September 03, 2005

Rising water has killed hundreds, five million people are displaced, medical and food supplies are exhausted, gun battles are breaking out between vigilantes and criminal gangs on the water-logged streets, refugees are crammed into a stadium where conditions are horrendous...
No, its not a third world country disaster we are talking about. The above is the chaotic situation aftermath of the Hurricane Katrina which has caused extensive and severe damage in much of the southeastern United States. The total deaths as I write is 729+ and people missing are 20,000+. Bangladesh is known to many as a land cursed with natural calamities. That is why its not surprising when you see people comparing Bangladesh to the above situation.

But is it fair to compare Bangladesh to the chaos & destruction United States is facing? Natural calamities are always a tragedy and an act of God. The humans can only be well prepared and coordinated to minimize the destruction. Bangladesh faces this kinds of tragedy every year and still it is a developing not a stagnant country. The media do not propagate the courage and efforts many Bangladeshis show each year to start their life all over. If the calamities would not only be the central idiom of the media, the world could have learnt many tips for tackling these kind of calamities.

Daniel Brett writes a striking post "What America can learn from Bangladesh":

"Last year Bangladesh faced a natural disaster which was an altogether larger disaster than Hurricane Katrina and the casualty figures were probably lower than the casualties sustained in the New Orleans disaster. But the disaster was contained due to the survival instincts of the Bangladeshi people, their ingenuity in the face of adversity and their culture of hard work. Rather than shoot and loot, Bangladesh immediately used its modest resources to limit the impact of the floods before international aid arrived.

The fact that the economy was able to recover from the floods so soon is a testament to the ability of Bangladeshis to pick themselves up and go about rebuilding.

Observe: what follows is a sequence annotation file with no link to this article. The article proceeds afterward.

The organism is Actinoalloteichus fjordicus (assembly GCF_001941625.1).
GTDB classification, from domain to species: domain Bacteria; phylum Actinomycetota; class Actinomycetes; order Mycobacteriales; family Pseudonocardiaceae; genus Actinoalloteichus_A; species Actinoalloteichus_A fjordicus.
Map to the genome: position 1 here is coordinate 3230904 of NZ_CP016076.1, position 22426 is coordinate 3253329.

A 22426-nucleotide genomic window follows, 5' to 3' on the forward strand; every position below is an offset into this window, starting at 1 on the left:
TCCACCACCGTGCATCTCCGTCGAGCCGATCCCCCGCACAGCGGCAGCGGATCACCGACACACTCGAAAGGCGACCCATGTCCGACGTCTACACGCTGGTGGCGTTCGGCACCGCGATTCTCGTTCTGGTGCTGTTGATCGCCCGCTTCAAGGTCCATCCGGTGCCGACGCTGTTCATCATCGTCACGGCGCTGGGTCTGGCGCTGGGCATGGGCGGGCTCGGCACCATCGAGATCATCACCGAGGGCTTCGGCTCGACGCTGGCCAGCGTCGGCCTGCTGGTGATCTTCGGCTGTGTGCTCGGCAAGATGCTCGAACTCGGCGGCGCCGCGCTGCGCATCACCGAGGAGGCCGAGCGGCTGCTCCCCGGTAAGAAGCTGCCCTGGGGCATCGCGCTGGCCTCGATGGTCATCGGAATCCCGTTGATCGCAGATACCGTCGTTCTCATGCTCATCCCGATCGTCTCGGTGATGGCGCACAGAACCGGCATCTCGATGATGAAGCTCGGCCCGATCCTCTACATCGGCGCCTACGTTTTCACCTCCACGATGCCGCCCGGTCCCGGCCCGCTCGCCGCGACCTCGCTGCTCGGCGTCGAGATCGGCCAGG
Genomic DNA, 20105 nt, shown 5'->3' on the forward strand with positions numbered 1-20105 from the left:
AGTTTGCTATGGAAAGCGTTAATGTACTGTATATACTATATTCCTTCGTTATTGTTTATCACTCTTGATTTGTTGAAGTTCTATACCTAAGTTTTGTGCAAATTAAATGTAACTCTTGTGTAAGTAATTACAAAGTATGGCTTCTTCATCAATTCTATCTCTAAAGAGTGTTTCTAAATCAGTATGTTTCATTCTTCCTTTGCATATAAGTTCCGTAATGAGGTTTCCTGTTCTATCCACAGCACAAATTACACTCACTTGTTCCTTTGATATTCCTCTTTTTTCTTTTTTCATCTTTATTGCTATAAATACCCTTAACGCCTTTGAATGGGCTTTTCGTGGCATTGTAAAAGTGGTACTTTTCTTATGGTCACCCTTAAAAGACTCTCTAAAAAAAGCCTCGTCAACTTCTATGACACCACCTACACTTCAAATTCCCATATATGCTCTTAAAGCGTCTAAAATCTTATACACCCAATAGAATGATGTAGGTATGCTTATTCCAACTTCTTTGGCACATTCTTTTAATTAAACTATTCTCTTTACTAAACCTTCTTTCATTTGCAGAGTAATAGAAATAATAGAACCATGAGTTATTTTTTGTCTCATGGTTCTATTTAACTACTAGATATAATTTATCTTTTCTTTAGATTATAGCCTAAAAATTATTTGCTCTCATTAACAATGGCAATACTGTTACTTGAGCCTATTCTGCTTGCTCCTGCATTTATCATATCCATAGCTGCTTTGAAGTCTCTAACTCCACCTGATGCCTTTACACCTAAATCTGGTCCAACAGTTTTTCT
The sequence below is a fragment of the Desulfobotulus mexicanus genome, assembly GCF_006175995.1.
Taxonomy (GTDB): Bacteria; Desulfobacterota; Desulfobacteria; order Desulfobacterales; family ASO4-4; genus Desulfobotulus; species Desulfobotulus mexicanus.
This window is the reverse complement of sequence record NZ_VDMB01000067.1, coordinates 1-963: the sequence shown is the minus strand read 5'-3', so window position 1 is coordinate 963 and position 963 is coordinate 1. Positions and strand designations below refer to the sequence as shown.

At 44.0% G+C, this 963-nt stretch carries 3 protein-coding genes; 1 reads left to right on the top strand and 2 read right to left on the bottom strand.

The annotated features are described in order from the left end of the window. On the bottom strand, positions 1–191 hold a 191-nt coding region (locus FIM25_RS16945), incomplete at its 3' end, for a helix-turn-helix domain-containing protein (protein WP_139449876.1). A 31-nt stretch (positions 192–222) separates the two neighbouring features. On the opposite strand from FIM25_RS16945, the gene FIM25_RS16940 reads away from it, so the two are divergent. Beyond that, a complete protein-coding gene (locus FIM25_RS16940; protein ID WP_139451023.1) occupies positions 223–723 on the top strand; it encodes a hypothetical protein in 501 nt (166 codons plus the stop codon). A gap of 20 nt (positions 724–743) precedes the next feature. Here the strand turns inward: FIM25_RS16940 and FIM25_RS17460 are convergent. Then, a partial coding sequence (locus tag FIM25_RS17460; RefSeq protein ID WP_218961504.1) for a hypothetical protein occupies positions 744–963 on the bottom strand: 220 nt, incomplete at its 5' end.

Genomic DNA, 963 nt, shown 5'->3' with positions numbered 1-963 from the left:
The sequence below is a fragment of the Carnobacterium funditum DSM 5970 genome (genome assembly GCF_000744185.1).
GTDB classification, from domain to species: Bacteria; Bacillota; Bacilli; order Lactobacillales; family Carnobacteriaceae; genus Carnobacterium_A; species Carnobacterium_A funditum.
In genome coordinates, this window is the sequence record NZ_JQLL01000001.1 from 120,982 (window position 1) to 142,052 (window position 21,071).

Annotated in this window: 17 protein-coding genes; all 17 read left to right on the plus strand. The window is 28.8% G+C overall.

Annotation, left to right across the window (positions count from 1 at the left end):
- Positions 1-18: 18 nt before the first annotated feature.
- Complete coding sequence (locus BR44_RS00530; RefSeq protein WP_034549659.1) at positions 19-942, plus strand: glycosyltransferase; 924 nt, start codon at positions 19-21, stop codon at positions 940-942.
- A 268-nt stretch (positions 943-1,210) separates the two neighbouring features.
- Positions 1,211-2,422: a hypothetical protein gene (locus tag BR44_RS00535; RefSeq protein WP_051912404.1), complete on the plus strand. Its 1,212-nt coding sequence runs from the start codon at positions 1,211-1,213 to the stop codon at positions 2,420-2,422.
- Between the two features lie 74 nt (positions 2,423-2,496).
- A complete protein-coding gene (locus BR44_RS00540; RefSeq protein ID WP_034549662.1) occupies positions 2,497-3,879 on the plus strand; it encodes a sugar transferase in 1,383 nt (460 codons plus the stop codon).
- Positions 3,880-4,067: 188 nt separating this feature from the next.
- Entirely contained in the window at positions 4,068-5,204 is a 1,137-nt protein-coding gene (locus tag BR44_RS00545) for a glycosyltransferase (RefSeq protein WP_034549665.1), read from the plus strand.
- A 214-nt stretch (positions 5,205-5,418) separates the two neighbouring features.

The Americans have never really faced such adversity...Bangladeshis place great importance to social and family ties and these have brought them through a multitude of natural and man-made disasters. Bangladesh's experiences show us that, in the face of disaster, money does not make society more cohesive or better organised."

Bangladeshi blogger Mezba has things to say to the Americans which may cause heartburns to many but can these be denied?:

"We, the rest of the world, still hold the Americans to a higher pedestal than the rest of us. Like it or not, Americans are still considered a standard of excellence.

* They put a man on the moon in 3 days, but the aid took 5 days to arrive.
* Congress stayed up all night to pass the 87 billion dollars needed for Iraq’s army, but did not pass an aid bill for New Orleans since the last 5 days.
* When National Guard officials were needed to stop looting and anarchy in their home state, they were off doing the same in a foreign country thousands of miles away.

And who is suffering? Society is judged by how they treat their poorest, their weakest, and their most vulnerable citizens. The people left behind in New Orleans are certainly those. I hope, for their sake, the American government gets its act together.

Americans deserve - and expect - no less from their leaders."

And speaking of the leaders, many are pissed with them and asked to "get off their asses".
"Calamity is the perfect glass wherein we truly see and know ourselves." - William Davenant


Post a Comment